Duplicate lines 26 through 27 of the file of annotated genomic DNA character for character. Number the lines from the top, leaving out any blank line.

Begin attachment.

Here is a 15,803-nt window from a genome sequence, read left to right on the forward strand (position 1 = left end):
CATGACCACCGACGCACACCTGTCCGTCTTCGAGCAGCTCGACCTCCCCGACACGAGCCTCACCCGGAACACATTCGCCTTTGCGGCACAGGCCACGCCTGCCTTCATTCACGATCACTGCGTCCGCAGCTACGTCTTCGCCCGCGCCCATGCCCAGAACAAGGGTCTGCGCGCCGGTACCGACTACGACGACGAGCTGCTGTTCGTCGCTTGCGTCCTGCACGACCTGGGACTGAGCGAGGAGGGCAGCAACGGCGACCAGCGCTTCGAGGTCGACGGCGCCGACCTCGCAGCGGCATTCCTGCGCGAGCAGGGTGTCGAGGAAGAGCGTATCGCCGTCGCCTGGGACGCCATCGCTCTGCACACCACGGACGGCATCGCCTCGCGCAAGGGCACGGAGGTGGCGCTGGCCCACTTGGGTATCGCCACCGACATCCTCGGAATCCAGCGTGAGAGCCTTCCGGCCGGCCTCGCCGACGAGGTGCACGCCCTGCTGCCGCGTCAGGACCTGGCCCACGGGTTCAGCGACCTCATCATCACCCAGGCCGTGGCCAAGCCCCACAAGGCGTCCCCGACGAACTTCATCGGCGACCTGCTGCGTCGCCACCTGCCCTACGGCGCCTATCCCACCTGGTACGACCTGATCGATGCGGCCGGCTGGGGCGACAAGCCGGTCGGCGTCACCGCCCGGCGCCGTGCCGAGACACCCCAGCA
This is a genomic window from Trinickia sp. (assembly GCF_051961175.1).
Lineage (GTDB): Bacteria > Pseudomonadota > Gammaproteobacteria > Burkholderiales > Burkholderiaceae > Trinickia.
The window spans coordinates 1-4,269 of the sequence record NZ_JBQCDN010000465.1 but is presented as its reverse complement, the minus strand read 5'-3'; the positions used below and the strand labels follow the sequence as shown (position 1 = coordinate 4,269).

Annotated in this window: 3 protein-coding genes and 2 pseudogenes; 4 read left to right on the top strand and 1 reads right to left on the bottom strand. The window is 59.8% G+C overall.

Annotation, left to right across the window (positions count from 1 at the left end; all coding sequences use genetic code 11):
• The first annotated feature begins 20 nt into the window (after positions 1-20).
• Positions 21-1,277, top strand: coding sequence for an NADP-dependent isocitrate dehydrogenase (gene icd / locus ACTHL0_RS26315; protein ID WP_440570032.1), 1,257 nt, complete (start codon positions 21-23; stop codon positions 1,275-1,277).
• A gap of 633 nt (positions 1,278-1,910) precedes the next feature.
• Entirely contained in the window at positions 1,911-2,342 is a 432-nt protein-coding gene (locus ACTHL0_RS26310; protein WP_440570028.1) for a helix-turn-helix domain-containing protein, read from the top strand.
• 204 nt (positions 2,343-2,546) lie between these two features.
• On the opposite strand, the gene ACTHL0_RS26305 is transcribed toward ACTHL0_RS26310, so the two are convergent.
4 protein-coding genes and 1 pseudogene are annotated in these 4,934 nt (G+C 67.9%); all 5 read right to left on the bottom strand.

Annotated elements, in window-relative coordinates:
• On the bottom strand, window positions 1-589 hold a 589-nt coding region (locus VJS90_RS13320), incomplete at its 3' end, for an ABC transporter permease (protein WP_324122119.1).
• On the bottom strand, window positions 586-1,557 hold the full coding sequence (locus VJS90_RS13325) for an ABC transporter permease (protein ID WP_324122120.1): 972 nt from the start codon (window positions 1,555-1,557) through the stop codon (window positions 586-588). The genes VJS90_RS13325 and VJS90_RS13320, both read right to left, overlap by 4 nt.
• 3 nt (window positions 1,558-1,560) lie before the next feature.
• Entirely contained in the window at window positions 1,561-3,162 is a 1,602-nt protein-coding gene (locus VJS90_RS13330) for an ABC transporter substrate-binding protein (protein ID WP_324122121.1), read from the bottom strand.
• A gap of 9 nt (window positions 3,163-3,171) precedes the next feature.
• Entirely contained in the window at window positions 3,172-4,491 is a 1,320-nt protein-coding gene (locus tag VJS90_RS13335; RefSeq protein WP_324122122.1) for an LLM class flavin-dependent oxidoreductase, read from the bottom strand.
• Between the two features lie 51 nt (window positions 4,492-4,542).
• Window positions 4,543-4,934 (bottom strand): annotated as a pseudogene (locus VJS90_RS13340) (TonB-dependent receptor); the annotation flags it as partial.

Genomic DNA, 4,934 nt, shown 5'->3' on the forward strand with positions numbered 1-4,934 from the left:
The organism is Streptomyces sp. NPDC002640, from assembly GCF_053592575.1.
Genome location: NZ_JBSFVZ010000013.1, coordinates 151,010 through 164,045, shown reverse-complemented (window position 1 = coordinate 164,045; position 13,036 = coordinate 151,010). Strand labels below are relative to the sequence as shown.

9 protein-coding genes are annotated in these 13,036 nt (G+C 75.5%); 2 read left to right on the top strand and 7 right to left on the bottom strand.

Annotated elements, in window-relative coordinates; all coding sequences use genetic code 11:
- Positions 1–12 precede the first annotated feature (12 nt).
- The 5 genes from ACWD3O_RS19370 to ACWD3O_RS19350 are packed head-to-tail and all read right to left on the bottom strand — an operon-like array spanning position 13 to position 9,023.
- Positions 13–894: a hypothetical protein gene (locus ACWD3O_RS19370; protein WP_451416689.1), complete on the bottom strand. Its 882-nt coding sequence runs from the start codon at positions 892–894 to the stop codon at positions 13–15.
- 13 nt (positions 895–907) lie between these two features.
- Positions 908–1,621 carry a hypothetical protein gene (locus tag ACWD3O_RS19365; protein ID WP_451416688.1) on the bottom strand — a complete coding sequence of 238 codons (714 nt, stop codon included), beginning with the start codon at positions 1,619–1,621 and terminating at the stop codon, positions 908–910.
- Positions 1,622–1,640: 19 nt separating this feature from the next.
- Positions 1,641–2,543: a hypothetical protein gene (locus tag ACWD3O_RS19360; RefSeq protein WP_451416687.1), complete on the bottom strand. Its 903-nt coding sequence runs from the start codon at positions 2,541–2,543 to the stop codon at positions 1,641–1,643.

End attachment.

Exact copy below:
Genome location: NZ_JBSFVZ010000013.1, coordinates 151,010 through 164,045, shown reverse-complemented (window position 1 = coordinate 164,045; position 13,036 = coordinate 151,010). Strand labels below are relative to the sequence as shown.

9 protein-coding genes are annotated in these 13,036 nt (G+C 75.5%); 2 read left to right on the top strand and 7 right to left on the bottom strand.